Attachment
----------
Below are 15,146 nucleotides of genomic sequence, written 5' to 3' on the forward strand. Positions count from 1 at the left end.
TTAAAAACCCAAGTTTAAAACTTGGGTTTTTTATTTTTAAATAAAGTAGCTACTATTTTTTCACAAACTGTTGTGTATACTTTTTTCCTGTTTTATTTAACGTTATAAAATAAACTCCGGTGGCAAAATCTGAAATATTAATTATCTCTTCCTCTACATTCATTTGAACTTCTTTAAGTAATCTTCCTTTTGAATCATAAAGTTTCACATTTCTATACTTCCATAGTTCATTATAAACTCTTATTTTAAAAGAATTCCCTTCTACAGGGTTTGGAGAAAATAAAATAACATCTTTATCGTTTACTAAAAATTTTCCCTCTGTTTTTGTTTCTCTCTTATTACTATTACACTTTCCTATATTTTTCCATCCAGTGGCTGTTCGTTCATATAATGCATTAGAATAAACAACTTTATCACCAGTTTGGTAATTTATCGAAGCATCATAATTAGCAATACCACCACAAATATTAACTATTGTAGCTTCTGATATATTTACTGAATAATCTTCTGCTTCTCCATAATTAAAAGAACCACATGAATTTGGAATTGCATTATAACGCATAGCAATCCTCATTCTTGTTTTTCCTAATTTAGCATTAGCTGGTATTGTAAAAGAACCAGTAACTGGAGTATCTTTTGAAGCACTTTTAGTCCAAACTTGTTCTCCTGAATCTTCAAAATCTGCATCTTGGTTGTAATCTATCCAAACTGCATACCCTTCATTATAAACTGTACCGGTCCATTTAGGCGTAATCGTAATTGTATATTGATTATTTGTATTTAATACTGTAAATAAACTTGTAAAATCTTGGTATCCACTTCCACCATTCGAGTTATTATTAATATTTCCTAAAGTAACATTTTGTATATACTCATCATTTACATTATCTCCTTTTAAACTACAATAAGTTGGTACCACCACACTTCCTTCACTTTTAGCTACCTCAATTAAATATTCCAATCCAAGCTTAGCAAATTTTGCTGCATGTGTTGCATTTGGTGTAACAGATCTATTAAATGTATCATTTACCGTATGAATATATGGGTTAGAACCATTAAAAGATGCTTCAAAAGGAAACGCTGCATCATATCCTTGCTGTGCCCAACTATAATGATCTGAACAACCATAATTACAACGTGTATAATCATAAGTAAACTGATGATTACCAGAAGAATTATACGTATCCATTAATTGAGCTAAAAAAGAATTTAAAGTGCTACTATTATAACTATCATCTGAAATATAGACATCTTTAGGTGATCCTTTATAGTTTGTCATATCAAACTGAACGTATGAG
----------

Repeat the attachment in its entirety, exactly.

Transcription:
Below are 15,146 nucleotides of genomic sequence, written 5' to 3' on the forward strand. Positions count from 1 at the left end.
TTAAAAACCCAAGTTTAAAACTTGGGTTTTTTATTTTTAAATAAAGTAGCTACTATTTTTTCACAAACTGTTGTGTATACTTTTTTCCTGTTTTATTTAACGTTATAAAATAAACTCCGGTGGCAAAATCTGAAATATTAATTATCTCTTCCTCTACATTCATTTGAACTTCTTTAAGTAATCTTCCTTTTGAATCATAAAGTTTCACATTTCTATACTTCCATAGTTCATTATAAACTCTTATTTTAAAAGAATTCCCTTCTACAGGGTTTGGAGAAAATAAAATAACATCTTTATCGTTTACTAAAAATTTTCCCTCTGTTTTTGTTTCTCTCTTATTACTATTACACTTTCCTATATTTTTCCATCCAGTGGCTGTTCGTTCATATAATGCATTAGAATAAACAACTTTATCACCAGTTTGGTAATTTATCGAAGCATCATAATTAGCAATACCACCACAAATATTAACTATTGTAGCTTCTGATATATTTACTGAATAATCTTCTGCTTCTCCATAATTAAAAGAACCACATGAATTTGGAATTGCATTATAACGCATAGCAATCCTCATTCTTGTTTTTCCTAATTTAGCATTAGCTGGTATTGTAAAAGAACCAGTAACTGGAGTATCTTTTGAAGCACTTTTAGTCCAAACTTGTTCTCCTGAATCTTCAAAATCTGCATCTTGGTTGTAATCTATCCAAACTGCATACCCTTCATTATAAACTGTACCGGTCCATTTAGGCGTAATCGTAATTGTATATTGATTATTTGTATTTAATACTGTAAATAAACTTGTAAAATCTTGGTATCCACTTCCACCATTCGAGTTATTATTAATATTTCCTAAAGTAACATTTTGTATATACTCATCATTTACATTATCTCCTTTTAAACTACAATAAGTTGGTACCACCACACTTCCTTCACTTTTAGCTACCTCAATTAAATATTCCAATCCAAGCTTAGCAAATTTTGCTGCATGTGTTGCATTTGGTGTAACAGATCTATTAAATGTATCATTTACCGTATGAATATATGGGTTAGAACCATTAAAAGATGCTTCAAAAGGAAACGCTGCATCATATCCTTGCTGTGCCCAACTATAATGATCTGAACAACCATAATTACAACGTGTATAATCATAAGTAAACTGATGATTACCAGAAGAATTATACGTATCCATTAATTGAGCTAAAAAAGAATTTAAAGTGCTACTATTATAACTATCATCTGAAATATAGACATCTTTAGGTGATCCTTTATAGTTTGTCATATCAAACTGAACGTATGAG